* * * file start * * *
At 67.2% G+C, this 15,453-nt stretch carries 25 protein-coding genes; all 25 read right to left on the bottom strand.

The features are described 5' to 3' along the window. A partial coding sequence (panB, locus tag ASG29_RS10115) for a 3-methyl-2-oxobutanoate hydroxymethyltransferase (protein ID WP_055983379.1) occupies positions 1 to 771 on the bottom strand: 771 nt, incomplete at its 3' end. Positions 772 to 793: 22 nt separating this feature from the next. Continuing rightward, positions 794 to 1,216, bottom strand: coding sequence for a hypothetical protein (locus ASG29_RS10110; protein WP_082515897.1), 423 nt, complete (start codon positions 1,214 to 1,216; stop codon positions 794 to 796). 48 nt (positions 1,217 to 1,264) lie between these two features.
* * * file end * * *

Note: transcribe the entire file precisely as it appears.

At 67.2% G+C, this 15,453-nt stretch carries 25 protein-coding genes; all 25 read right to left on the bottom strand.

The features are described 5' to 3' along the window. A partial coding sequence (panB, locus tag ASG29_RS10115) for a 3-methyl-2-oxobutanoate hydroxymethyltransferase (protein ID WP_055983379.1) occupies positions 1 to 771 on the bottom strand: 771 nt, incomplete at its 3' end. Positions 772 to 793: 22 nt separating this feature from the next. Continuing rightward, positions 794 to 1,216, bottom strand: coding sequence for a hypothetical protein (locus ASG29_RS10110; protein WP_082515897.1), 423 nt, complete (start codon positions 1,214 to 1,216; stop codon positions 794 to 796). 48 nt (positions 1,217 to 1,264) lie between these two features.